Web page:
Date: June 15 2012
It did not take long after last Saturday's Wallabies victory for a familiar lament to be heard. In a London television studio, former Welsh No.8 Scott Quinnell and Michael Lynagh (happily back at work, the best sight of the weekend) politely but pointedly took opposing sides on the legality of Australia's breakdown work.
The following day one of Fleet Street's finest agent provocateurs reported that the Welsh had been contemplating an official complaint to the International Rugby Board about Craig Joubert's whistleblowing, such was the unhappiness in the visitors' camp. The contact area remains more flammable than politics as a conversation topic.
But less opaque reasons explain why the Wallabies lead 1-0, and they begin well before the breakdown. Wales, particularly in the first quarter, failed to exert any control through their crucial 8-9-10 axis. Wycliff Palu, Will Genia and Berrick Barnes outplayed their opponents. The Welsh, having built their Six Nations success on territory, built a prison in their own half and could not get out of it. Territory of 56.1 per cent during the northern winter shrunk to 44.5 per cent at Suncorp.
Welsh five-eighth Rhys Priestland's night will be best remembered for a costly knock-on in the second half but the tone had been set long before.
After 12 minutes the Welsh No.9, Mike Phillips, received clean ball from a lineout inside Welsh territory and put up a poor kick that was way too deep to encourage any chaser. It was comfortably taken and returned by Adam Ashley-Cooper, who had ample time to pursue his kick. From the resulting clearance, Barnes, again under no duress, launched the bomb that was then dropped by Priestland with Digby Ioane bearing down on him.
The Welsh then had a third chance to clear their lines in the same passage of play after Rob Horne ignored an overlap and a certain try to cough up possession. But with his pack gasping for respite, Phillips failed to find touch and invited the Wallabies downfield again. Several phases later Scott Higginbotham simply walked through the middle of the defence. For a team with such stated high ambitions at this level it was poor stuff - a hat-trick of avoidable mistakes against a side that already needs little encouragement.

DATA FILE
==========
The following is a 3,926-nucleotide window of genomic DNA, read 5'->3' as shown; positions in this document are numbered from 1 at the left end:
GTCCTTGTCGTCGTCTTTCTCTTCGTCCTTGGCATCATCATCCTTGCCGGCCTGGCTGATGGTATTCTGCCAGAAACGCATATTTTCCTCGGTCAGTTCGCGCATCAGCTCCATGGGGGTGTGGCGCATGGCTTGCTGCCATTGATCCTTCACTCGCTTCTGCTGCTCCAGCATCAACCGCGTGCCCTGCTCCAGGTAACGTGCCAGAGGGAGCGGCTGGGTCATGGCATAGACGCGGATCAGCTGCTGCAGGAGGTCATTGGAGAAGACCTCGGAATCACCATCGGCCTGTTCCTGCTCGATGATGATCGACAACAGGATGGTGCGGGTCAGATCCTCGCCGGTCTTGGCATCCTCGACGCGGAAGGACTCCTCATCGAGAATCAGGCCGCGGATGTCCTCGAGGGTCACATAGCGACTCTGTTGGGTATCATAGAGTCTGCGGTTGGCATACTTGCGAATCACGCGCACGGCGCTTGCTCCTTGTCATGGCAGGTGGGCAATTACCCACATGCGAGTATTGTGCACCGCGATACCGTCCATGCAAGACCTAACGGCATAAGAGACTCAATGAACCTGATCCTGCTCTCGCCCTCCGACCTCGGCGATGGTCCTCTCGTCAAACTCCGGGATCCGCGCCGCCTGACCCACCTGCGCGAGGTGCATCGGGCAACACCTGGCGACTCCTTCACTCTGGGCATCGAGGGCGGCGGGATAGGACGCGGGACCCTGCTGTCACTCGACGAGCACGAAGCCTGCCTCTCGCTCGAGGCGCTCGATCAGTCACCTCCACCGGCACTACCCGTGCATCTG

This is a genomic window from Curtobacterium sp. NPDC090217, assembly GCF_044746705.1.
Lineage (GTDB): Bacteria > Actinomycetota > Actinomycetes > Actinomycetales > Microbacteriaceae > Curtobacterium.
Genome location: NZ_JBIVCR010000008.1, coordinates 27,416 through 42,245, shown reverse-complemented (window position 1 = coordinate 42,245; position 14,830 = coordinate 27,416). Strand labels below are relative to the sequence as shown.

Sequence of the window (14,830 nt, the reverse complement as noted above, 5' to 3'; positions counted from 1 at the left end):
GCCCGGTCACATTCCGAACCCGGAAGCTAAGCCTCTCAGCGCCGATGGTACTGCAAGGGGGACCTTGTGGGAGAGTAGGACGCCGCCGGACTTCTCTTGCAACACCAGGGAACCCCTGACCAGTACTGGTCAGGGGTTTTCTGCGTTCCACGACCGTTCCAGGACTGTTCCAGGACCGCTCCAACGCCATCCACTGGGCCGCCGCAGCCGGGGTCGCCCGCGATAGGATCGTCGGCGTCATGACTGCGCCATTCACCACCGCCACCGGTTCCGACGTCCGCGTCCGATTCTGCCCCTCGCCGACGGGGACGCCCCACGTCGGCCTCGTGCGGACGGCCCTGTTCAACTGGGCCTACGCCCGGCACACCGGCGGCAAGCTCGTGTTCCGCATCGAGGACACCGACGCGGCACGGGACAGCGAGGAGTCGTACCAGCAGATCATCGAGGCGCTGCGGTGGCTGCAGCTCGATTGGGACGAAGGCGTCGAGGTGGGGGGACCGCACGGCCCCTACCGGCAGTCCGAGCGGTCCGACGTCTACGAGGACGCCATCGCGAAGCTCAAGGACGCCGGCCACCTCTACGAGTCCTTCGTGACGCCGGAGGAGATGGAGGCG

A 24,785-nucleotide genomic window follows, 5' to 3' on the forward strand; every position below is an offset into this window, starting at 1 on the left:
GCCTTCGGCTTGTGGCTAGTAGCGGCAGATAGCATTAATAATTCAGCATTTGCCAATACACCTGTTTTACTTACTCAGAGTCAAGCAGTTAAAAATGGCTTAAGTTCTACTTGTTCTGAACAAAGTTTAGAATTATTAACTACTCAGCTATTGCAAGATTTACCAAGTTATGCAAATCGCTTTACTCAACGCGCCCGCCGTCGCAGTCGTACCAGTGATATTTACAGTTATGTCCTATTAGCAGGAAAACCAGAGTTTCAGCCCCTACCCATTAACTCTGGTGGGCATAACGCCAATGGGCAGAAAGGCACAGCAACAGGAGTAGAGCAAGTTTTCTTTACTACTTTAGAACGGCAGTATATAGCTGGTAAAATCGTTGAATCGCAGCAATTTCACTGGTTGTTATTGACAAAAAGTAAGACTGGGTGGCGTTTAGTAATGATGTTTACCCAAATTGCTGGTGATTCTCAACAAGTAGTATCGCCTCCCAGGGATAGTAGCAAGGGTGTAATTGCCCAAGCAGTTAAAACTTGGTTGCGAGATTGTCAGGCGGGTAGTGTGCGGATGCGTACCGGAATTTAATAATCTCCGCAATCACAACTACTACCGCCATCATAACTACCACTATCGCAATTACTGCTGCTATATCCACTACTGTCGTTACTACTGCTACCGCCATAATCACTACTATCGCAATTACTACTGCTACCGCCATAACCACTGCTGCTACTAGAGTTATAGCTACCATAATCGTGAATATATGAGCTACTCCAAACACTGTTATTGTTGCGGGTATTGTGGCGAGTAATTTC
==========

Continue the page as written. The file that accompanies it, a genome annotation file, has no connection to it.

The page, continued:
The mistakes kept coming. Twice from restarts, in the 9th and 17th minutes, Priestland kicked deep into the welcoming cradle of Genia's arms. The ball was promptly sent back with GST added.
Subtler tactical victories were also being accumulated by Robbie Deans and his men. The first time George North popped up in midfield, as had been signposted, a careful trap lay in wait. Pat McCabe went low and David Pocock pounced over the top. Forget the messages the Welsh are releasing to the public about the breakdown, no doubt there is a parallel process going on: in private they will be instructing the tight-five to control where Pocock ends up in the ruck.
Paradoxically, last Saturday's performance will make the returning Wales coach Warren Gatland's job easier this week. The errors are identifiable and fixable. There is no set-piece meltdown to address, no sudden lack of talent. Phillips will not play that badly twice in seven days. Toby Faletau is out through injury and there will be a new man in the No.8 jersey. The gap in match fitness between the sides - so evident at times last Saturday - will also have been sharply reduced.
They might also take succour from one ploy that opened up the Wallabies once and threatened a few other times. The Welsh are looking to find a gap two or three wide of the ruck with runners coming back on the inside ball to catch any weariness among the Wallabies' big men. In the first half, Benn Robinson and Nathan Sharpe got a little congested around the ruck and could not make the ground to Leigh Halfpenny when he was invited back into the space they had vacated.
Wales know how to ask questions in a manner that looked beyond England in Durban.
Whether they can match the execution levels of the Wallabies will decide the outcome. There are still plenty of serious questions about this Australian team, but when they assemble phases in the manner that led up to McCabe's try, admiration and enjoyment are the only options.
The bookies have Australia at short prices to repeat that dose. Yet the mind keeps drifting back to a John O'Neill quote from 2010. "Has it been harder than I thought it would be … Yeah, too right," O'Neill said. This series might need that third Test.
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